Models of Communication Essay

7547 Words Oct 30th, 2010 31 Pages
Although adapted and updated, much of the information in this lecture is derived from C. David Mortensen, Communication: The Study of Human Communication (New York: McGraw-Hill Book Co., 1972), Chapter 2, “Communication Models.”
A. What is a Model?
1. Mortensen: “In the broadest sense, a model is a systematic representation of an object or event in idealized and abstract form. Models are somewhat arbitrary by their nature. The act of abstracting eliminates certain details to focus on essential factors. . . . The key to the usefulness of a model is the degree to which it conforms--in point-by-point correspondence--to the underlying determinants of communicative behavior.”
2. “Communication models are merely pictures; they’re
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Models can miss important points of comparison. Chapanis (1961), “A model can tolerate a considerable amount of slop [p. 118].”
2. Can lead of a confusion of the model between the behavior it portrays
Mortensen: “Critics also charge that models are readily confused with reality. The problem typically begins with an initial exploration of some unknown territory. . . .Then the model begins to function as a substitute for the event: in short, the map is taken literally. And what is worse, another form of ambiguity is substituted for the uncertainty the map was designed to minimize. What has happened is a sophisticated version of the general semanticist’s admonition that “the map is not the territory.” Spain is not pink because it appears that way on the map, and Minnesota is not up because it is located near the top of a United States map.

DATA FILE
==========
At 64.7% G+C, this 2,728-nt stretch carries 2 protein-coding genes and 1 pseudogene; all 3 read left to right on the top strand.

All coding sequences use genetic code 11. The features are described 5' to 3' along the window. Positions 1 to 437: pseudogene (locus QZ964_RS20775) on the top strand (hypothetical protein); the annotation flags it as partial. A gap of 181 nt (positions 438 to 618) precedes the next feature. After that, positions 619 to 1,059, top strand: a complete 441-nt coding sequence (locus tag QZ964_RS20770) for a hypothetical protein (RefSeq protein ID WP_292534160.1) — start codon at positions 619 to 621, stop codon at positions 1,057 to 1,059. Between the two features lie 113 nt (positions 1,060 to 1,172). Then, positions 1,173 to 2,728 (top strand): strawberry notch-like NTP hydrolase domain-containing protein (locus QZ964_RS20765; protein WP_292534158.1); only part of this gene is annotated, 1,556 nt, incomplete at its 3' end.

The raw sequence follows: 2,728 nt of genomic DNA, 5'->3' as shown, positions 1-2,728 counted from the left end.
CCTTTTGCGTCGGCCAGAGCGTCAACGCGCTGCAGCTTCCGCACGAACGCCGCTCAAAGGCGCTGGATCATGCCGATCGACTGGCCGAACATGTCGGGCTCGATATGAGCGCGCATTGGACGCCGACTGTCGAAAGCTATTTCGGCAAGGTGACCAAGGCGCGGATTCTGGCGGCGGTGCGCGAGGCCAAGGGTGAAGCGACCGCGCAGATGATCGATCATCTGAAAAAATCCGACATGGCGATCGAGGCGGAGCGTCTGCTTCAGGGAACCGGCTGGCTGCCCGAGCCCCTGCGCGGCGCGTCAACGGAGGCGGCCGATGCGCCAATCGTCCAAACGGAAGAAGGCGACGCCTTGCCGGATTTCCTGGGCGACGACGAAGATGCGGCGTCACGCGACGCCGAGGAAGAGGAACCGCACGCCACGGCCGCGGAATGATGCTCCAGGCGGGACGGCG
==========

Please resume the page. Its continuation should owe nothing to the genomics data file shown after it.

“The proper antidote lies in acquiring skill in the art of map reading.”
3. Premature Closure
The model designer may escape the risks of oversimplification and map reading and still fall prey to dangers inherent in abstraction. To press for closure is to strive for a sense of completion in a system.
Kaplan (1964):
The danger is that the model limits our awareness of unexplored possibilities of conceptualization. We tinker with the model when we might be better occupied with the subject-matter itself. In many areas of human behavior, our knowledge is on the level of folk wisdom

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